Case Assignment Benzene exposure
Introduction Benzene which is also known as benzol is an organic compound that is colorless, highly flammable and with a sweet odor. It tends to evaporate quickly when left exposed. It is a chemical compound that is normally formed by a natural process such as volcanic formation or forest fires. It is also formed from hydrocarbons. It was said to be present as a “component of the cigarette smoke” (ACS, 2008). Some of it physical properties are a relatively high melting point and high solubility in water.
It is mostly use as a solvent in most chemical industries.
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It functions ranges from the production of drugs, plastics, synthetic rubber to dyes production where it mostly serves as the precursors of such industrial products. Route of exposure Benzene exposure has a lot of health impact and there are mostly three ways in which an individual can be exposed to benzene toxicity, these are inhalational route, ingestion and transdermal absorption (Media Fact, 2008). Inhalation of benzene is usually as a result of the breathing of the benzene fumes.
Benzene fumes are inhaled easily because benzene is an extremely volatile organic compound and this kind of exposure is one of the deadliest because of it immediate contact with the lung parenchyma. This then elicit a lot neurological symptoms such as headache, dizziness, tachycardia (increase in heart rate), tremors and subsequent death if untreated on time. Benzene ingestion result from eating of benzene laden foods or beverages and its noticeable symtoms are neurological while those of transdermal route usually result from contact with the benzene or benzene laden materials (Media Fact, 2008).
The health problems cause by this route of benzene exposure “are erythema (reddening of the skin), scaling dermatitis, suppression of the hematopoietic system and pancytopenia” (Media Fact, 2008) Sources of Benzene Exposure The major sources of human exposure to benzene are environmental, occupational and consumer products. Benzene is usually released into air from sources like gasoline filling stations, underground leakage of petroleum, vehicular exhaust, cigarette smoke, waste products or sewage and some food products.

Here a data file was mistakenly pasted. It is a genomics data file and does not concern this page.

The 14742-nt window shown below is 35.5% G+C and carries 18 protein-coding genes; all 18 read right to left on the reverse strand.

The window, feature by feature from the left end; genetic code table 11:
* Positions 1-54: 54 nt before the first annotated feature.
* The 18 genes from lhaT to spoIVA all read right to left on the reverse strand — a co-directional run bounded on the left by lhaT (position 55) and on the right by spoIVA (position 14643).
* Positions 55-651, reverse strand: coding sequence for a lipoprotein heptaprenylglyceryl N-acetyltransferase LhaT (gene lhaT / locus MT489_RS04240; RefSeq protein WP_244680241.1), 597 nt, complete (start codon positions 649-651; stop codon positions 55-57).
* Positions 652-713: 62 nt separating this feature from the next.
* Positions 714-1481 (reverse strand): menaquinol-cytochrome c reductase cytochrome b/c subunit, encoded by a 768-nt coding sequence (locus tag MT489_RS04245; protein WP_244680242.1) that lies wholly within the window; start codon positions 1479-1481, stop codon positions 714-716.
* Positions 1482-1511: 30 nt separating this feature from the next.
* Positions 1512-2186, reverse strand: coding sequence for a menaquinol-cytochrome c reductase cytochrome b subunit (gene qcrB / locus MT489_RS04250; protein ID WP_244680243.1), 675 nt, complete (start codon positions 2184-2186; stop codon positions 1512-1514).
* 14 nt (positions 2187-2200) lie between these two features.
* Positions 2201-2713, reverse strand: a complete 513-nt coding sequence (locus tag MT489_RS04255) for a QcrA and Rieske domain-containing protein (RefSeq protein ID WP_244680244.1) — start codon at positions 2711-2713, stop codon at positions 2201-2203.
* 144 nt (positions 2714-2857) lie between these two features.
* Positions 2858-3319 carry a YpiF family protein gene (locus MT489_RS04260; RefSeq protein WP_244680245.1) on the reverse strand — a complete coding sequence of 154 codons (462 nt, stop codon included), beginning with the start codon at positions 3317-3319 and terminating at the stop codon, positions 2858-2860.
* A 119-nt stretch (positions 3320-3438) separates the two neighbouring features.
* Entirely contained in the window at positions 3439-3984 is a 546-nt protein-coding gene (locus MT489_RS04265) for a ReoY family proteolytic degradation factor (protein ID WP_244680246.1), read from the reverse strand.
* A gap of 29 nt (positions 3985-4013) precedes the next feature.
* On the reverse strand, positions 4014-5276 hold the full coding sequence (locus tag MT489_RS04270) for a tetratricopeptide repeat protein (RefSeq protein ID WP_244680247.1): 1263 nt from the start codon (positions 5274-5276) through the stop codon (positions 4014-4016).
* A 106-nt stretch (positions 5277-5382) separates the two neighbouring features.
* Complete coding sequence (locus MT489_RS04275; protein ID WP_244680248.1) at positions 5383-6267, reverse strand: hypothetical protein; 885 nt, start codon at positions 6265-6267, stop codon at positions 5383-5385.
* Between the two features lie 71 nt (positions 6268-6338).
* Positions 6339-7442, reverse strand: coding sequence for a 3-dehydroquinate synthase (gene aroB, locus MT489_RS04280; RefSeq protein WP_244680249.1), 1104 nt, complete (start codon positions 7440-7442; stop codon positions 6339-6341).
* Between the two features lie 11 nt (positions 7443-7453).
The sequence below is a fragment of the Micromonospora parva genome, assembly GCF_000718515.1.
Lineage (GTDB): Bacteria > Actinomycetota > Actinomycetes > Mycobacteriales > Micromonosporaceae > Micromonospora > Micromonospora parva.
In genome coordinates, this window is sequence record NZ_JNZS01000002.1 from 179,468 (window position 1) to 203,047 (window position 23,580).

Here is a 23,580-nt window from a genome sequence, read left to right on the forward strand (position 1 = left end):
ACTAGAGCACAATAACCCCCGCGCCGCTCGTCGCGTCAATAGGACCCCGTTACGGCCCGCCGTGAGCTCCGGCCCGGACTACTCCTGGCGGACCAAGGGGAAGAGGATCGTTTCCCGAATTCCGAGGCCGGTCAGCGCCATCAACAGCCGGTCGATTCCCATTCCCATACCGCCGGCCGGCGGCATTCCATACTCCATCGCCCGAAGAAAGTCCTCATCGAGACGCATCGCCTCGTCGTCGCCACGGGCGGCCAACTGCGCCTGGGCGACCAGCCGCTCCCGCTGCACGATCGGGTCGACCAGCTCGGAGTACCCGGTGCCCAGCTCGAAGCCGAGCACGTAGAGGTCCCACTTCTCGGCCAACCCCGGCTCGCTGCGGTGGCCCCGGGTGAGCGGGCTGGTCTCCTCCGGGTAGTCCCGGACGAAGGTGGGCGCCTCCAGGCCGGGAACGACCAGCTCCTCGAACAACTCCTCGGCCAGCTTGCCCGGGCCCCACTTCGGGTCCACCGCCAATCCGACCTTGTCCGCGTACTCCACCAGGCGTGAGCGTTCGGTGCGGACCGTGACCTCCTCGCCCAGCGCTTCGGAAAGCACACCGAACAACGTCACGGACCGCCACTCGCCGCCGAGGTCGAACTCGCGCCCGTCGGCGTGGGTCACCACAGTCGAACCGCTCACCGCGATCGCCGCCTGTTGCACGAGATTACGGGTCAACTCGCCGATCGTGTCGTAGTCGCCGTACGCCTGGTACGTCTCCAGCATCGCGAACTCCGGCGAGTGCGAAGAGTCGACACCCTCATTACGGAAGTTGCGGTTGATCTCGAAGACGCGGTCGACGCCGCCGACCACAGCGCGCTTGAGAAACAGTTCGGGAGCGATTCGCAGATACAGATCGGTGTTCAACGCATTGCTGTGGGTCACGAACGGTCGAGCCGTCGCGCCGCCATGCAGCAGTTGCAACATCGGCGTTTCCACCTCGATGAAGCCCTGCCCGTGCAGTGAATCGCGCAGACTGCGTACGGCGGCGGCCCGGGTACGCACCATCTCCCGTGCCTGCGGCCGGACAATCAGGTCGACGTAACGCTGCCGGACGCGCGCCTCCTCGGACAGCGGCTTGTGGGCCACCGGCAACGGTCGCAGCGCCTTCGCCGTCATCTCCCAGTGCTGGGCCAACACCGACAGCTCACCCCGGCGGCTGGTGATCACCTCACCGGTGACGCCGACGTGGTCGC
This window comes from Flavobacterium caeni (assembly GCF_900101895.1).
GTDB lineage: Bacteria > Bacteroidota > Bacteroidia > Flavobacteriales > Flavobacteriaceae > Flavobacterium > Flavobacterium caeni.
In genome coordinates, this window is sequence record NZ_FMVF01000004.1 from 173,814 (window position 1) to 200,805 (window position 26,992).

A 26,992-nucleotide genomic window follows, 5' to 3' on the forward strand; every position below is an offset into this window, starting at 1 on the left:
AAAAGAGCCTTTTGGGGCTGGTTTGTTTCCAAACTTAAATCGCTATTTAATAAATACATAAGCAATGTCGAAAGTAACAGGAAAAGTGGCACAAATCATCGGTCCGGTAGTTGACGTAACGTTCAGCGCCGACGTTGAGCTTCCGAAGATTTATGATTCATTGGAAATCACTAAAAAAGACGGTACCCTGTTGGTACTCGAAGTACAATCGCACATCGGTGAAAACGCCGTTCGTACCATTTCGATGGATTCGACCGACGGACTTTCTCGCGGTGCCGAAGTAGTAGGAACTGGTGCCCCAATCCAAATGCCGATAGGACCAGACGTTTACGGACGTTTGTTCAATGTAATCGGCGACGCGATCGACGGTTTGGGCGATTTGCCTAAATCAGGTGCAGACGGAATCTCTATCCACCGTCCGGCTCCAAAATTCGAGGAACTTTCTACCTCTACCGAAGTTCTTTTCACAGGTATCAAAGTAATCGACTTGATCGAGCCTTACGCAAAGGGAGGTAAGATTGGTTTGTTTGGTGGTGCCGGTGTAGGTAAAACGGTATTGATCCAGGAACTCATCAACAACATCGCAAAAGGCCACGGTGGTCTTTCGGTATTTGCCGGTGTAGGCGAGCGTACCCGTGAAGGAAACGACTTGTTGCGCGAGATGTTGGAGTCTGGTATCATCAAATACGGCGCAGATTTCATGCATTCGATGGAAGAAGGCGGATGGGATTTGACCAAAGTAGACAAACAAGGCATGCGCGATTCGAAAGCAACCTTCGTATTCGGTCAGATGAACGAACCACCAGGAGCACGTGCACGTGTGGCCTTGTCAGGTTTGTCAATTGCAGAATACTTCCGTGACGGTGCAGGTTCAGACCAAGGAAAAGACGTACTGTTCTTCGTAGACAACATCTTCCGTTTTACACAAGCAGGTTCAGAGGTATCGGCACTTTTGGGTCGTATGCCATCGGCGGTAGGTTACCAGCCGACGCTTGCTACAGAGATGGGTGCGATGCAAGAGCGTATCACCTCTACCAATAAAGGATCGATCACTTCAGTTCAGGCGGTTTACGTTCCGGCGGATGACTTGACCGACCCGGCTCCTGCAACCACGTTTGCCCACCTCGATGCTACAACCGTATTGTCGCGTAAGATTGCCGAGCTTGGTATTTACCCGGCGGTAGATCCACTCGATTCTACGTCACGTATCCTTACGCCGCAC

Most of the occupational related benzene exposure are seen mainly in industries like those involve in rubber production, chemical plants, refineries and shipments and retail shops. Other sources include consumer products that are made of benzene such as glues, adhesives, cigarettes, paint and varnishes e. t. c Short and long term effects The short term effects of benzene exposure are “drowsiness, dizziness, headaches, tremors, confusion and unconsciousness” (ACS, 2008).
The previous symptoms are as a result of exposure of about 700-300ppm while acute exposure of high dose results in vomiting, irritation of the gastrointestinal tract, narcolepsy, convulsion and tachycardia. In extreme cases of high dose ingestion death usually results. The long term effect of benzene toxicity has been attributed to the interference with the normal blood cell production i. e. the hematopoietic cells. The sequeale of this is anemia and leucopenia. An individual with this will be immunocompromised hence such individual will be prone to opportunistic diseases.
The long term effect can also be seen to result in reproductive organ dysfunction. Precautionary measures 1. The use of personal protective equipment such as gloves, apron and some other clothing materials. 2. Special training on equipments handling and usage 3. If there is accidental release of the benzene quick evacuation of such laboratory must be done urgently 4. Proper ventilation of the laboratory References ACS, (2008). Benzene. Prevention and early detection Retrieved Sept 4, 2008 From www. cancer. org/docroot/PED/content/PED_1_3X_Benzene. asp